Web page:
Friday, October 19, 2012

Year 3: Week 6 – A Sound Only A Teacher Could Love

What’s the worst sound that you can imagine?

How about a class full of 3rd graders trying to play recorder? Or how about this one: a mixed class full of saxophones, flutes, trumpets, trombones and clarinets playing their instruments for the first time as a group?

I’m not going to lie. As a elementary and middle music school teacher, I hear a lot of sounds that aren’t exactly musically pleasing. It’s funny. Sometimes listening to kids play instruments, especially when they are first learning how to play gives me a headache but most of the time it doesn’t. How do you learn to not get bothered by the sounds of developing musicians? Well, there’s a couple things that help.

Sometimes I’m not really listening. There are times when a kid plays something and I need to ask them to play again because my attention was somewhere else. Sometimes it’s another student being distracting and other times I’m focusing on a kids fingering or whether a student is holding an instrument correctly. These things are important to watch for and like my students, I can’t always attend to everything about a kid’s playing at the same time.

Perspective helps too. The amazing thing about teaching students how to play instruments is how quickly most of them improve. It’s like watching a kid learn to throw a baseball. Throwing a ball 20 feet may not be a big deal, but for a kid who a week earlier could barely throw the ball at all, that’s shows a lot of growth. The same goes for musicians. I got kids who may not sound great to you, but compared to how they sounded last year they are doing amazing. If you focus simply on the music a child is producing you will always be bothered by how they sound but if you focus on the child who is playing the music, it’s amazing what you can hear in a student’s playing.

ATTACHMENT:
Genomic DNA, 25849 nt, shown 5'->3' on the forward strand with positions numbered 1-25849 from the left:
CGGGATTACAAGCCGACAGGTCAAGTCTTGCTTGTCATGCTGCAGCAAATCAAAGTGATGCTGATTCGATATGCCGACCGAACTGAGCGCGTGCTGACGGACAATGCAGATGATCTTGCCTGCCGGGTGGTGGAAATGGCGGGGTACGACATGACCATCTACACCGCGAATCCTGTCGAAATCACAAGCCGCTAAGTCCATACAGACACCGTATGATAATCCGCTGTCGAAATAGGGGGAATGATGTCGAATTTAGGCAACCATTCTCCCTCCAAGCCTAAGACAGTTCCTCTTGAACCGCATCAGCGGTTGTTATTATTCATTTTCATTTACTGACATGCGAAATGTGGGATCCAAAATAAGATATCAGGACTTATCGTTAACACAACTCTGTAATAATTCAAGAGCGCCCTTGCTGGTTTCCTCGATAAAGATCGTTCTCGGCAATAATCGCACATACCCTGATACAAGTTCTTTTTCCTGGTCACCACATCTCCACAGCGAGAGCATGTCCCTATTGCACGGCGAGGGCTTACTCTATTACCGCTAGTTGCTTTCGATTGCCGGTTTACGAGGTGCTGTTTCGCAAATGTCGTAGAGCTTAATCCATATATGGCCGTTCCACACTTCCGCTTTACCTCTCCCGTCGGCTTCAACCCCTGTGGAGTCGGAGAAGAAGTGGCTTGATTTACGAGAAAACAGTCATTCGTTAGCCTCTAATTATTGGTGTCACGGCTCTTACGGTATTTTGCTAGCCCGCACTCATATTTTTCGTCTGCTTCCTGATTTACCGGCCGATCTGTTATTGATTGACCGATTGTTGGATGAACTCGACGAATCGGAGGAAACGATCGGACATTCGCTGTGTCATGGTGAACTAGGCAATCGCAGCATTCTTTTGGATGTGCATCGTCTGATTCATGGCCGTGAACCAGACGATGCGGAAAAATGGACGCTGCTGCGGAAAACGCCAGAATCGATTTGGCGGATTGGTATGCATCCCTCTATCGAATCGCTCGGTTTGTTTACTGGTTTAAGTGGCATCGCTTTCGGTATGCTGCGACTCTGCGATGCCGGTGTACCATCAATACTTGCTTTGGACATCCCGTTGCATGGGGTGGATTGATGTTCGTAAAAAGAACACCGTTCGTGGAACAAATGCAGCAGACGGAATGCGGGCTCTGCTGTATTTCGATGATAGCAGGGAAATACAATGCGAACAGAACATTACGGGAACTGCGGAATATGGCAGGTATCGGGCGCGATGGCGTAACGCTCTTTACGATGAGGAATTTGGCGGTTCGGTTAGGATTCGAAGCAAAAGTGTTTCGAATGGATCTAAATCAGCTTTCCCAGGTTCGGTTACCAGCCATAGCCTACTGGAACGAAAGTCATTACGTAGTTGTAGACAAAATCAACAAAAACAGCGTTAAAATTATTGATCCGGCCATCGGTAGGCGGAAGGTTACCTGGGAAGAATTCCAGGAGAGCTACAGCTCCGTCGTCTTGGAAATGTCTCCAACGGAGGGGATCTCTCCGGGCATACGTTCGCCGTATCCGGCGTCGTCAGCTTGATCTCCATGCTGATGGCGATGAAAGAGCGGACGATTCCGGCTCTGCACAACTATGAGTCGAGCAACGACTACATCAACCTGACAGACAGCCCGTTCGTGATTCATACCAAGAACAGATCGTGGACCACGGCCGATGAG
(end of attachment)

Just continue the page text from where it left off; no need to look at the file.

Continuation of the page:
Kids sound good and bad in the context of their experience. A trumpet player who has been playing for one week can sound bad or good. Good for that player is different than good for a college trumpet major but there is still good and bad. That’s something that’s you come to learn with experience.  Knowing what is “good” for a certain level of experience like knowing what is developmentally “good” spelling for a first grader versus and 10th grader is essential to teaching.

I started my 6th grade band student with their instruments this week.  As I listened to the squeaks and squawks, I had to take a moment to think before responding.  Yes, they didn't sound very good, but they were here.  These students chose to be in band and they are excited about learning how to play their instruments.  So as I looked up at my students, I smiled, pushing aside how they sounded and felt excited to be part of my students' musical journey.

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